Timing of prenatal phthalate exposure in relation to genital endpoints in male newborns

the TIDES Study Team

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59 Scopus citations


Prior studies report that penile size and male anogenital distance (AGD), sensitive markers of androgen action in utero, may be shortened by prenatal exposure to certain phthalates, including diethylhexyl phthalate (DEHP), but no human study has investigated the importance of exposure timing in these associations. The aim of this study was to examine the significance of exposure timing on the action of prenatal phthalates in particular DEHP, on male infant penile size and AGD. In The Infant Development and the Environment Study (TIDES) we measured penile width (PW) as well as anoscrotal distance (AGDAS) and anopenile distance (AGPAP) in newborn males. We modeled these endpoints in relation to phthalate metabolite concentrations in maternal urine samples collected in each trimester (T1, T2, and T3) in a subset of TIDES mothers (N = 168). PW was inversely associated with T2 oxidized DEHP metabolites, mono-2-ethyl-5-oxohexyl (MEOHP, β=−0.48; 95% confidence interval, −0.93, −0.02), MEHHP (−0.48; −0.92, −0.05), mono-2-ethyl-5-carboxypentyl (MECPP, −0.51; −1.01, −0.004), although no appreciable associations were seen between PW and T1 and T3 DEHP metabolite concentrations in this subset. Concentrations of DEHP metabolites in T1 urine samples were inversely related to male AGD. For example, in T1 samples in this subset of women mono-2-ethyl-5-hydroxyhexyl (MEHHP) was inversely associated with male AGDAP (β = −1.73; 95% confidence interval, −3.45, 0.0004). However, no appreciable associations were seen between AGD measures and any DEHP metabolite in T2 and T3 samples. These data suggest that DEHP exposure is inversely associated with AGD and PW, with PW primarily associated with T2 exposure and AGD associations seen only for T1 exposure, but no associations were found between T3 DEHP metabolites and any of these genital endpoints. These findings are consistent with data on critical windows in rodent studies, supporting the biological plausibility of these associations in humans.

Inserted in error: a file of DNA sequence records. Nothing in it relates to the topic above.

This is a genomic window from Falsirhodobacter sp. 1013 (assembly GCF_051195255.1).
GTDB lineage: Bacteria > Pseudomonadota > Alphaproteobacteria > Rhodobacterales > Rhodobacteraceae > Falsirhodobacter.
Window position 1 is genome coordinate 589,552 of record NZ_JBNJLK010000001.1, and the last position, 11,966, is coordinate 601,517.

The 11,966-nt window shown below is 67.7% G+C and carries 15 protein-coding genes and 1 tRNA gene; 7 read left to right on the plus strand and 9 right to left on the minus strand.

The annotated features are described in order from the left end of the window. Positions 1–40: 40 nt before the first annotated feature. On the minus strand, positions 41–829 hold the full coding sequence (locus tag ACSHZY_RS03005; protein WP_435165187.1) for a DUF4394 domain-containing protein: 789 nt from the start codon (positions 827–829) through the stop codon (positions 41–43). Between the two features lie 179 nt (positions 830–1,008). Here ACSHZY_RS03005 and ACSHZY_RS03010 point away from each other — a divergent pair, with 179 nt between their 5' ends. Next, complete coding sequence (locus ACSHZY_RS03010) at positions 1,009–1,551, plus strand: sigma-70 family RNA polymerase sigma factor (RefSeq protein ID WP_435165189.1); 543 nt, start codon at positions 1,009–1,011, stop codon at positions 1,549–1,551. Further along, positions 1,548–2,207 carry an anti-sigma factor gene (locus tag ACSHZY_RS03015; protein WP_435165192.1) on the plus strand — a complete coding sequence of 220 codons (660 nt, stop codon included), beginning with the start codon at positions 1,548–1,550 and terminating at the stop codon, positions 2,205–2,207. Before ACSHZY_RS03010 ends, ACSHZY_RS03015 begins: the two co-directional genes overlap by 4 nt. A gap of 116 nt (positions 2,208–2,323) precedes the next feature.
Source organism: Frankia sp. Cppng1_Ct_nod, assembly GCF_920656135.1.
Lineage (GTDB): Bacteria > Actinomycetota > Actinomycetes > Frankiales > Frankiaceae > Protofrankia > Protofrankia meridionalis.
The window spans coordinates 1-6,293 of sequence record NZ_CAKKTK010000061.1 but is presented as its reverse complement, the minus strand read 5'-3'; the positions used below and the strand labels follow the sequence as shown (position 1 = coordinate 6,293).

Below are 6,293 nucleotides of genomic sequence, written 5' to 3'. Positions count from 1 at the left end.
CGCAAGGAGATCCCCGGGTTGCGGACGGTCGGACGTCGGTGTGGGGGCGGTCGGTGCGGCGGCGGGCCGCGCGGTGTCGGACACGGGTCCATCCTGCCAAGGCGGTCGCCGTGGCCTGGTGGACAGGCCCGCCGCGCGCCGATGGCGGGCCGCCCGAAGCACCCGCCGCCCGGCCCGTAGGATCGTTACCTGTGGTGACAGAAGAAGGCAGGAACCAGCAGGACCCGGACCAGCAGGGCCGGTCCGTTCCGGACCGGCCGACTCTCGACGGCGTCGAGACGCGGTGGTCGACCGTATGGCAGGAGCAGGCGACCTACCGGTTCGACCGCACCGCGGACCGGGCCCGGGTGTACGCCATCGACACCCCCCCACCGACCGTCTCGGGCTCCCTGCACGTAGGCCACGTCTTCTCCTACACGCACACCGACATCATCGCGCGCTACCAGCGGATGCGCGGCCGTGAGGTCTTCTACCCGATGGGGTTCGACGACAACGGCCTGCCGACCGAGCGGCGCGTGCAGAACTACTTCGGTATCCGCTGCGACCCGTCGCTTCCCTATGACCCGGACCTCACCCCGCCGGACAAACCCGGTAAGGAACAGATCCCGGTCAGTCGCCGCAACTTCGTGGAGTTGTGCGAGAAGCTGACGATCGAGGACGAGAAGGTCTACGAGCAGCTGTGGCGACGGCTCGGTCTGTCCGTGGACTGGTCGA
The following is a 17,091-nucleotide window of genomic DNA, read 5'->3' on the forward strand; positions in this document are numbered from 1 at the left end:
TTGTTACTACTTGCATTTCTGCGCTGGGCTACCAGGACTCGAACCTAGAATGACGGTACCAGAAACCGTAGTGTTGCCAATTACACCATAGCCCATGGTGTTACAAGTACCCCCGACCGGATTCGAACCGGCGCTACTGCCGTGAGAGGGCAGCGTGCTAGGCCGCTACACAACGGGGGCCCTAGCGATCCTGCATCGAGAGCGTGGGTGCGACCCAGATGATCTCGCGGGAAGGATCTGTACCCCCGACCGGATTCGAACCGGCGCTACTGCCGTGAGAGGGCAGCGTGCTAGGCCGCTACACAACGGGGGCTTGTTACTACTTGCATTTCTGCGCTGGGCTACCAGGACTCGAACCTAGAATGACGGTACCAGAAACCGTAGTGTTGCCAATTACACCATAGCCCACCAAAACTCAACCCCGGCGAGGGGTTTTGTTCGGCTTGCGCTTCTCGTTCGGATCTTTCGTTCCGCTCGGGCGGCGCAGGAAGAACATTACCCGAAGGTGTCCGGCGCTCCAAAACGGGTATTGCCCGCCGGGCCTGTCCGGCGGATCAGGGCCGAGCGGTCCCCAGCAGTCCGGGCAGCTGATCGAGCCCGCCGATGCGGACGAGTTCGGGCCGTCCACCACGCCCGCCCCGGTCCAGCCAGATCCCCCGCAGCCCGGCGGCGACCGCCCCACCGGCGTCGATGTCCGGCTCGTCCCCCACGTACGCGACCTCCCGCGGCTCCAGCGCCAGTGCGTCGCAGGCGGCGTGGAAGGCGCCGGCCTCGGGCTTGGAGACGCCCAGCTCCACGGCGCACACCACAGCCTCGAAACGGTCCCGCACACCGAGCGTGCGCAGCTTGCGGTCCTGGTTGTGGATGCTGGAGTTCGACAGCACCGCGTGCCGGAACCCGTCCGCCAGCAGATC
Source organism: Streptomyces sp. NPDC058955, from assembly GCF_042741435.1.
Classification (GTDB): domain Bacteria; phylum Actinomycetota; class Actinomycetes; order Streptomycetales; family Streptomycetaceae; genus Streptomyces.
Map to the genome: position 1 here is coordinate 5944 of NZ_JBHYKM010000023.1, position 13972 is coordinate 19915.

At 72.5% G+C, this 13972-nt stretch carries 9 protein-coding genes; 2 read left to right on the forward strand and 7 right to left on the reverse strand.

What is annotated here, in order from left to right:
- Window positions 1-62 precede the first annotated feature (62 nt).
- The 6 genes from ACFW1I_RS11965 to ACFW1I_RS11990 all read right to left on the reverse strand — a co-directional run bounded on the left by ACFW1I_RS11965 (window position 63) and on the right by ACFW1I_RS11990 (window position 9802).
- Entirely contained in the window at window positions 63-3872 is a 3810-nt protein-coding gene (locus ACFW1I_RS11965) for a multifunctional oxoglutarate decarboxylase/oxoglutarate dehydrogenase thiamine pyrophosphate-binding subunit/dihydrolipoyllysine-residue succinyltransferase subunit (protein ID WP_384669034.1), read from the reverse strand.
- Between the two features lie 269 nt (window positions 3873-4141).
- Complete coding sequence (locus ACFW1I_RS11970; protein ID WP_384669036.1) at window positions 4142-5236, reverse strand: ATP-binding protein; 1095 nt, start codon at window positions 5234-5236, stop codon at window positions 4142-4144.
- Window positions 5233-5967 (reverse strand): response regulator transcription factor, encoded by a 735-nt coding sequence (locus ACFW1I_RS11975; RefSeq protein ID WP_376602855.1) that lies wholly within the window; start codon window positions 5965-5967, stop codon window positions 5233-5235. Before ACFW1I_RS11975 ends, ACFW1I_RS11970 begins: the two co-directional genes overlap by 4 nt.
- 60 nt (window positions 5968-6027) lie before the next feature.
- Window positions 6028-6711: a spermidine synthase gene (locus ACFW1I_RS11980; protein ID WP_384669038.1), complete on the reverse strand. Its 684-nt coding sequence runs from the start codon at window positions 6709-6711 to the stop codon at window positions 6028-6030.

Original languageEnglish (US)
Pages (from-to)585-593
Number of pages9
Issue number4
StatePublished - Jul 1 2016

Bibliographical note

Funding Information:
Funding for TIDES was provided by the following grants from the National Institute of Environmental Health Sciences: R01ES016863-04 and R01ES016863-02S4. Anderson J Martino-Andrade is a fellowship recipient from CNPq/Brazil. Hagai Levine is a fellowship recipient from the Environment and Health Fund, Israel. We wish to acknowledge the contributions of the TIDES Study Team: Coordinating Center: Erica Scher; UCSF: Sarah Janssen, Marina Stasenko, Erin Ayash, Melissa Schirmer, Jason Farrell, Mari-Paule Thiet, Laurence Baskin; UMN: Heather Gray, Chelsea Georgesen, Brooke Rody, Carrie Terrell, Kapilmeet Kaur; URMC: Erin Brantley, Heather Fiore, Lynda Kochman, Lauren Parlett, Jessica Marino, William Hulbert, Robert Mevorach, Eva Pressman; UW/SCH: Kristy Ivicek, Bobbie Salveson, Garry Alcedo, and the families who participated in the study. In addition, we thank the TIDES families for their participation and the residents at URMC and UCSF who assisted in birth exams and Antonia Calafat at the Centers for Disease Control and Prevention for phthalate analyses.

Publisher Copyright:
© 2016 American Society of Andrology and European Academy of Andrology


  • fetal development
  • genital
  • phthalates
  • prenatal
  • timing


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